In sum, once the fire goes out, pressure rapidly drops because the radiation continues to condense steam. Differing configurations of boiler and radiation make for highly variable on-off cycle times.
  • Drod
    Drod Member Posts: 59
    Mine cycles in a similar fashion,

    Though most of the time, my system shuts down due to satisfying the thermostat, usually long before my pressure gauge even registers any pressure.
  • Fred Harwood
    Fred Harwood Member Posts: 261

    Is the boiler cycling on pressure, or on the thermostat's anticipator? If the latter, you might reduce anticipation by -slightly- moving the brass-colored anticipator slider down (higher amperage). Do this carefully, note the starting position, and watch for temperature overshoot at the thermostat. If the overshoot exceeds one degree, return the slider to the original position.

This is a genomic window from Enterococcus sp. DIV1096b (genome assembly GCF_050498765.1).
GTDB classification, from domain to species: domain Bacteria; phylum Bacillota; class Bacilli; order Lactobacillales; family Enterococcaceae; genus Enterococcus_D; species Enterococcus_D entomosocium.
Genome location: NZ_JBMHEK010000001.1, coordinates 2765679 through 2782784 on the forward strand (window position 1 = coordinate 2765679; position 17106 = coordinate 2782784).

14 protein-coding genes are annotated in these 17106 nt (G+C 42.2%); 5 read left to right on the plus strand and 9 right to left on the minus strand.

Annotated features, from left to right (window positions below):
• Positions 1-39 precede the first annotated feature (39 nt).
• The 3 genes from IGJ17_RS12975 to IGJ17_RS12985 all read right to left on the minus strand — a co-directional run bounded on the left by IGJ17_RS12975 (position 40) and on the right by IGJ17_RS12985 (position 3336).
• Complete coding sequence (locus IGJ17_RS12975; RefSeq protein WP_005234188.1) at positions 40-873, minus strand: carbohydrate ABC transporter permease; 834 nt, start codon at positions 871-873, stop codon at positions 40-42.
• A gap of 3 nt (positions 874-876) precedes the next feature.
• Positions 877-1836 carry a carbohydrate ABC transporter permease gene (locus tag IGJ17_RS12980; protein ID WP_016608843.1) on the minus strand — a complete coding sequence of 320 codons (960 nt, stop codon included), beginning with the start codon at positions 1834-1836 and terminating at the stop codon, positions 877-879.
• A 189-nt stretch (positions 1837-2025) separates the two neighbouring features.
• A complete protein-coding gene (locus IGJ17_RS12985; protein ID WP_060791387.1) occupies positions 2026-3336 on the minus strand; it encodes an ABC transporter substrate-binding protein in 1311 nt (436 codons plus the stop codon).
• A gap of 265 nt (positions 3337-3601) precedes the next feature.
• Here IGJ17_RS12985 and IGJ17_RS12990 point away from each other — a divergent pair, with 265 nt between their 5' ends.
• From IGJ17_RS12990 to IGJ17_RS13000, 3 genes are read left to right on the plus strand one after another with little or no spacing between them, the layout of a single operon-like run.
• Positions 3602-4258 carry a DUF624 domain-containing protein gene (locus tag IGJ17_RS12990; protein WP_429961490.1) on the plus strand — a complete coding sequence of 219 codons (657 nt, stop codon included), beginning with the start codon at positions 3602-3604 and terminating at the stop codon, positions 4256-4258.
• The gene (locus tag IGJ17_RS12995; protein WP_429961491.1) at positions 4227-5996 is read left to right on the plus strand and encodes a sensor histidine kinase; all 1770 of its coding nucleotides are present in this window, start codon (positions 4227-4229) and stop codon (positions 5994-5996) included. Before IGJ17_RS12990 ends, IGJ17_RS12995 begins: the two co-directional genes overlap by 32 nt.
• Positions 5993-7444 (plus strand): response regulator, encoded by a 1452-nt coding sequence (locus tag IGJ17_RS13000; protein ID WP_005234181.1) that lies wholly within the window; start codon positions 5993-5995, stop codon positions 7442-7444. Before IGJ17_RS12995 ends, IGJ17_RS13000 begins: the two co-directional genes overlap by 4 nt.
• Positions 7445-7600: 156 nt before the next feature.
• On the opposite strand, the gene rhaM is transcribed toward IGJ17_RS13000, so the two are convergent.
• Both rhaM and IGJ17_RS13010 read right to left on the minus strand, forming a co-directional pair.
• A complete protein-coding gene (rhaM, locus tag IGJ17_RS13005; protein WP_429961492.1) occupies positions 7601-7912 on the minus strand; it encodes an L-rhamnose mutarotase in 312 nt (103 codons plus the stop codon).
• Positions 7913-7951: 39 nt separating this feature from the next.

• tombig
    tombig Member Posts: 291
    Short Cycling Steam

    Are the rads. hot all the way across when it cycles off on pressure? With the stat not satisfied? It could be venting issues or inordinate condensing in the mains. Is the boiler oversized? It might be building pressure before all the air is out. Quick pressure drop may be due to continued air venting after cycle off.
  • Fred P
    Fred P Member Posts: 77
    are all boilers oversized once theyve heated

    all the piping and rads? I think Noel posted that a while ago, once youve heated all the piping plus rads your right sized boiler is now a bit oversized because the pipes are hot and provide less resistance to the steam (or something like that)